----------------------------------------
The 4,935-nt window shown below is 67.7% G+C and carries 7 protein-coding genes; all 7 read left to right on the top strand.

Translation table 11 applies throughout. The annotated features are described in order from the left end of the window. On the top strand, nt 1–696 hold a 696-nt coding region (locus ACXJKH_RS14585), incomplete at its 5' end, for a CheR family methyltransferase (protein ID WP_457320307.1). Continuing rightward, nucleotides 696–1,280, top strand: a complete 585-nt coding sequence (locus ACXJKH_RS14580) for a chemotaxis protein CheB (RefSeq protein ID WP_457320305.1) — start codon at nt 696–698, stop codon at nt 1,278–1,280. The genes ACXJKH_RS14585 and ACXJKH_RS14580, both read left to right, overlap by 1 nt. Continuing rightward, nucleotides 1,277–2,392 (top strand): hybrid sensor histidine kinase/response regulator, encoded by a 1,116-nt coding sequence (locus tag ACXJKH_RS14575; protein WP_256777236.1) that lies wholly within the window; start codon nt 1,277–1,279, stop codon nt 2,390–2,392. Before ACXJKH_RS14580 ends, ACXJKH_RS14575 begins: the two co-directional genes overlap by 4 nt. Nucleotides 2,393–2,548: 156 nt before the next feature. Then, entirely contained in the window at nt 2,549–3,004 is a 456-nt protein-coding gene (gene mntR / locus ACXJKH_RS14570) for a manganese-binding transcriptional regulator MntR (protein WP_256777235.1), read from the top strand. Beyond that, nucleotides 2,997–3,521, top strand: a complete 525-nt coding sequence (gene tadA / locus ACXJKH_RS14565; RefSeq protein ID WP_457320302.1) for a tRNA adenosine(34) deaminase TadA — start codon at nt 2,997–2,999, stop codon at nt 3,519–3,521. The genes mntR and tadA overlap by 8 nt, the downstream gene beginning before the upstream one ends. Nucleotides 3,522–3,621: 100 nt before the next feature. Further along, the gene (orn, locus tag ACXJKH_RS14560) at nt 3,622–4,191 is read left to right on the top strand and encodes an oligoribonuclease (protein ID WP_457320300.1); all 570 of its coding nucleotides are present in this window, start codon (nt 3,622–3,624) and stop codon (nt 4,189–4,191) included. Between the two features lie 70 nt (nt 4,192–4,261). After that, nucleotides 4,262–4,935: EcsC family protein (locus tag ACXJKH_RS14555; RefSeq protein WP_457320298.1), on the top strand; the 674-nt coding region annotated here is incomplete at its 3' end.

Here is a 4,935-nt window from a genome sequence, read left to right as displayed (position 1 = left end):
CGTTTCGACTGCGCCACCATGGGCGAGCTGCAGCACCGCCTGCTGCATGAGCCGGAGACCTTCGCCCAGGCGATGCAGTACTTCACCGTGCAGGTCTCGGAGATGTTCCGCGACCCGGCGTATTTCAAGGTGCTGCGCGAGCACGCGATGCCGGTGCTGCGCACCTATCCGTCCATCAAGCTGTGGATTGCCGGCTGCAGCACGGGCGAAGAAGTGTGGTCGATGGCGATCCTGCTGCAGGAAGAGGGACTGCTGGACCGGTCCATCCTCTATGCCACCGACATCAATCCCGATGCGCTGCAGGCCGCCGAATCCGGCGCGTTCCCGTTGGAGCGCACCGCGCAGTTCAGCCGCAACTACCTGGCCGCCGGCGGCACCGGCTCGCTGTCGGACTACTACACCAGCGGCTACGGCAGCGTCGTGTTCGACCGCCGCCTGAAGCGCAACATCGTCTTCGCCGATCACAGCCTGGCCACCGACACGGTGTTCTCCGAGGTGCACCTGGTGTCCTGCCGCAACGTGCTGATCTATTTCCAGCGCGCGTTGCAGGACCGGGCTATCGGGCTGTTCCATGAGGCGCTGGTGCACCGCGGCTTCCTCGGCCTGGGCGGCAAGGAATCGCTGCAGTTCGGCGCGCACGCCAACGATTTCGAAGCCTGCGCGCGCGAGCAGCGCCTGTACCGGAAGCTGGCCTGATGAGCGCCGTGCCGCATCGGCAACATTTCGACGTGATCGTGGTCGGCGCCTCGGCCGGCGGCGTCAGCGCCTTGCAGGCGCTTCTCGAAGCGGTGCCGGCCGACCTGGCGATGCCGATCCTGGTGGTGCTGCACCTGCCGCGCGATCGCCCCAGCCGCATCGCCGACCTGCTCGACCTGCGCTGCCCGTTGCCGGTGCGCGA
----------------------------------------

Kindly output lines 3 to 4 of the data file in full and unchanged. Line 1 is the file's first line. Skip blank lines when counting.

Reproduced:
Here is a 4,935-nt window from a genome sequence, read left to right as displayed (position 1 = left end):
CGTTTCGACTGCGCCACCATGGGCGAGCTGCAGCACCGCCTGCTGCATGAGCCGGAGACCTTCGCCCAGGCGATGCAGTACTTCACCGTGCAGGTCTCGGAGATGTTCCGCGACCCGGCGTATTTCAAGGTGCTGCGCGAGCACGCGATGCCGGTGCTGCGCACCTATCCGTCCATCAAGCTGTGGATTGCCGGCTGCAGCACGGGCGAAGAAGTGTGGTCGATGGCGATCCTGCTGCAGGAAGAGGGACTGCTGGACCGGTCCATCCTCTATGCCACCGACATCAATCCCGATGCGCTGCAGGCCGCCGAATCCGGCGCGTTCCCGTTGGAGCGCACCGCGCAGTTCAGCCGCAACTACCTGGCCGCCGGCGGCACCGGCTCGCTGTCGGACTACTACACCAGCGGCTACGGCAGCGTCGTGTTCGACCGCCGCCTGAAGCGCAACATCGTCTTCGCCGATCACAGCCTGGCCACCGACACGGTGTTCTCCGAGGTGCACCTGGTGTCCTGCCGCAACGTGCTGATCTATTTCCAGCGCGCGTTGCAGGACCGGGCTATCGGGCTGTTCCATGAGGCGCTGGTGCACCGCGGCTTCCTCGGCCTGGGCGGCAAGGAATCGCTGCAGTTCGGCGCGCACGCCAACGATTTCGAAGCCTGCGCGCGCGAGCAGCGCCTGTACCGGAAGCTGGCCTGATGAGCGCCGTGCCGCATCGGCAACATTTCGACGTGATCGTGGTCGGCGCCTCGGCCGGCGGCGTCAGCGCCTTGCAGGCGCTTCTCGAAGCGGTGCCGGCCGACCTGGCGATGCCGATCCTGGTGGTGCTGCACCTGCCGCGCGATCGCCCCAGCCGCATCGCCGACCTGCTCGACCTGCGCTGCCCGTTGCCGGTGCGCGA